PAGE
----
Canada's federal government has named an appellate court judge to lead an inquiry into foreign interference in the country's elections.
The announcement comes after months of pressure on Justin Trudeau's Liberals to launch a full inquiry amid claims of meddling by China.
It will look at allegations of interference by China, Russia and other foreign actors.
The claims have strained relations between Canada and China.
Federal Public Safety Minister Dominic LeBlanc announced on Thursday that Justice Marie-Josée Hogue, from the Quebec Court of Appeal, will lead the inquiry.
Ms Hogue will look into potential interference not only from China, but from Russia and other foreign and non-state actors as well. She will investigate the impacts on election integrity at the national and electoral level during the 2019 and 2021 elections.
Asked why the scope has been broadened to not just look at China, Mr LeBlanc said that it's "not the only foreign actor that seeks to undermine Canada".
Thursday's announcement ends a months-long search for an official to lead a public inquiry after former Governor General David Johnston, who was appointed to investigate claims of election interference, resigned from his role earlier this summer following accusations he was biased towards the Liberals.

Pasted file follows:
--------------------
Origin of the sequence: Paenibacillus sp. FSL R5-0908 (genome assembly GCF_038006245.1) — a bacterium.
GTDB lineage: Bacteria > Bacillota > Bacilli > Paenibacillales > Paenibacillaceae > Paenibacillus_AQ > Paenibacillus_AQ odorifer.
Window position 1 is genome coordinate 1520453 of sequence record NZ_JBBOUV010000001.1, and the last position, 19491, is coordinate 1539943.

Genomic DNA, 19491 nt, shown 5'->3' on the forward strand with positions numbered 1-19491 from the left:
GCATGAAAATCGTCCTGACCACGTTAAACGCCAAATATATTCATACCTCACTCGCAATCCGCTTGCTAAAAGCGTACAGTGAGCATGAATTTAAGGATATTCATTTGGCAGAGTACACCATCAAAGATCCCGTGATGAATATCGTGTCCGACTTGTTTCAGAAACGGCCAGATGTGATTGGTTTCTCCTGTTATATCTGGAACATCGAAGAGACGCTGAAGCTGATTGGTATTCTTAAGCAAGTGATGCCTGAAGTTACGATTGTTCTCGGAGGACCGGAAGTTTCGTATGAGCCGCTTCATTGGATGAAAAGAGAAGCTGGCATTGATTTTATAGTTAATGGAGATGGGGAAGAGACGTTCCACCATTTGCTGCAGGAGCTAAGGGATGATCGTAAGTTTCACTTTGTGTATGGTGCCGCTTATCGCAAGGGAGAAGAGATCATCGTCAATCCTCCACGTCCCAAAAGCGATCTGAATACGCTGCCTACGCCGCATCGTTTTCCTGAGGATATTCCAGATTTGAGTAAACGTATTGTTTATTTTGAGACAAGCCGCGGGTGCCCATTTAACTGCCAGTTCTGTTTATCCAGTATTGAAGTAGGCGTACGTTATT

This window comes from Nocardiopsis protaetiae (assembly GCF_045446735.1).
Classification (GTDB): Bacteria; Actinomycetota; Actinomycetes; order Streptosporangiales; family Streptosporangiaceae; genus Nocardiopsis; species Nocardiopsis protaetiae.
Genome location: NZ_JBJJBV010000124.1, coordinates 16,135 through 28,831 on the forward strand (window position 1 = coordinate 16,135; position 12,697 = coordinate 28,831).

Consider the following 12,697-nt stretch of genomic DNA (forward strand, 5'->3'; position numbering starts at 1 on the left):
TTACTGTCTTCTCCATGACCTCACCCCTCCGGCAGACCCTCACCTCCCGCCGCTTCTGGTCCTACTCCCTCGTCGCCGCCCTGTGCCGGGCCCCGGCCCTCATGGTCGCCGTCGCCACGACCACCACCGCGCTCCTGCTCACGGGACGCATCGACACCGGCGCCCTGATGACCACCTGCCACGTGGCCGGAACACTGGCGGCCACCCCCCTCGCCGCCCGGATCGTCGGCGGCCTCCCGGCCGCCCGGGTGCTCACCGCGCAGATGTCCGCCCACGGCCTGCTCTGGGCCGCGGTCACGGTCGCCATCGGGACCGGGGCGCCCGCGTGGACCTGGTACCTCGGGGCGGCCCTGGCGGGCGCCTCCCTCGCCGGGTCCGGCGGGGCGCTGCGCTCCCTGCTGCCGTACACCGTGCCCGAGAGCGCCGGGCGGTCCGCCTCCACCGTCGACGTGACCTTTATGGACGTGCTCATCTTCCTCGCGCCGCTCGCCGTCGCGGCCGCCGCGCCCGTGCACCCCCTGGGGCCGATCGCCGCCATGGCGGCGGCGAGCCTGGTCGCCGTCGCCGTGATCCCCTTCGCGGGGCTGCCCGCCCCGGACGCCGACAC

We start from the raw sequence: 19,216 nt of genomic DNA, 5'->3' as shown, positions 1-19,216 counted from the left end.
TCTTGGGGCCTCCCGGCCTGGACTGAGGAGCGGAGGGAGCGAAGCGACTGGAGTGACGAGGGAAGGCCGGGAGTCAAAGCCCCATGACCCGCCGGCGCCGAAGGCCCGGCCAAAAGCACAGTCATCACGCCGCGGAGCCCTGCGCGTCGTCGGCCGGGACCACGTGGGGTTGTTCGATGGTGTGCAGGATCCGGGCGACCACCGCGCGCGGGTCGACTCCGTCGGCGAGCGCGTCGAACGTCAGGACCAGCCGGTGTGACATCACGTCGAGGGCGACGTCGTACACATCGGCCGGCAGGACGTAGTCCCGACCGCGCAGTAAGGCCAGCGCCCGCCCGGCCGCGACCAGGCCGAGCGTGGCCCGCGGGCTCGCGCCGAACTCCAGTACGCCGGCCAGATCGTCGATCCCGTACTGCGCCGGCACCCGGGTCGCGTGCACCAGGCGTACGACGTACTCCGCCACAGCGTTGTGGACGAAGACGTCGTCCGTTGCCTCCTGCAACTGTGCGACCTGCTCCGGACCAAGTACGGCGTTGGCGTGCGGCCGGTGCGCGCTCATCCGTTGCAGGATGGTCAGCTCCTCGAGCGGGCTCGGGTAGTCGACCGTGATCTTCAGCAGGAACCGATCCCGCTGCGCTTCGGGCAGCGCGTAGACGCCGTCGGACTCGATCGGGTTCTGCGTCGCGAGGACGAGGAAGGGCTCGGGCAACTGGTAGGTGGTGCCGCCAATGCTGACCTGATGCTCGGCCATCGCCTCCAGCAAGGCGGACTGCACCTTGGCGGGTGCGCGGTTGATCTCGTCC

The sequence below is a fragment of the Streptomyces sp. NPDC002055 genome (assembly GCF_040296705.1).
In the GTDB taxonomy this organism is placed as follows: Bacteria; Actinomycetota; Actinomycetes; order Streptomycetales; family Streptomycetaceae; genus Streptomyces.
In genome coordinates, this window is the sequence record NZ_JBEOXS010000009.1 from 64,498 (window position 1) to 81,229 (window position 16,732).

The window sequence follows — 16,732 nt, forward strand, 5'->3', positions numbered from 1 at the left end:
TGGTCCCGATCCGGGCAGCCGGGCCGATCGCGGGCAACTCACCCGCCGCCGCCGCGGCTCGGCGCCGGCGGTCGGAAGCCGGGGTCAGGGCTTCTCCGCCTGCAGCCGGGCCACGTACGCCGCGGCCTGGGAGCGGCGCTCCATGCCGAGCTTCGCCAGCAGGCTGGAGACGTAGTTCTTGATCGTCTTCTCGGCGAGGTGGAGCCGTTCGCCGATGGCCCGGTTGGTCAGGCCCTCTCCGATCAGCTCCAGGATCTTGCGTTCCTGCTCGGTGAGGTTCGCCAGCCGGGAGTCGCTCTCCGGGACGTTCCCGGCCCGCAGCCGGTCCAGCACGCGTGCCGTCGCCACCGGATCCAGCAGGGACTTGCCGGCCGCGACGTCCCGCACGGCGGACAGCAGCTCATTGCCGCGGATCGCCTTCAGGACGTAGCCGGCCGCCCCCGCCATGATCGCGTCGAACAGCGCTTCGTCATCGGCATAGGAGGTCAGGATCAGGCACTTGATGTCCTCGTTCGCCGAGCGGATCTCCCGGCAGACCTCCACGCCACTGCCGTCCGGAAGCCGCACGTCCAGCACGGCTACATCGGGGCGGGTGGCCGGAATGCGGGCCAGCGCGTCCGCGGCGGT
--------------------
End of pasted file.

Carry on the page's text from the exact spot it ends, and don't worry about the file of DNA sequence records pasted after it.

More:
He cited the "highly partisan atmosphere" around his appointment as his reason for quitting.
Allegations of foreign interference stem from reports, mostly based on leaked intelligence, in Canadian media in recent months that detailed claims of Chinese meddling in the country's last two federal elections. China has denied any interference.
Any meddling was not believed to have changed the outcome of either campaign, but Mr Trudeau's government has faced claims that it ignored warnings from officials.
Mr LeBlanc said Justice Hogue was named with the support of all the opposition parties.
"Justice Hogue will have full access to all relevant cabinet documents, as well as all other information she deems relevant for the purposes of her inquiry," he said.
In May, China expelled Canada's consul in Shanghai in retaliation for Ottawa sending home a Chinese diplomat accused of trying to intimidate a Canadian member of parliament who had criticised China on human rights.
In an interview with Bloomberg on a tour to Asia, Mr Trudeau on Thursday addressed the Canada-China tensions, calling the current bilateral relationship "stable" but acknowledging "a challenging few years".
"But China is one of the most important economies in the world and it's not a country that anyone can simply ignore," he told Bloomberg.
Ms Hogue was appointed to the Quebec Court of Appeal on 19 June 2015. During her time as a partner at a law firm, her main areas of practice were corporate commercial litigation, civil litigation and professional liability, according to the court website.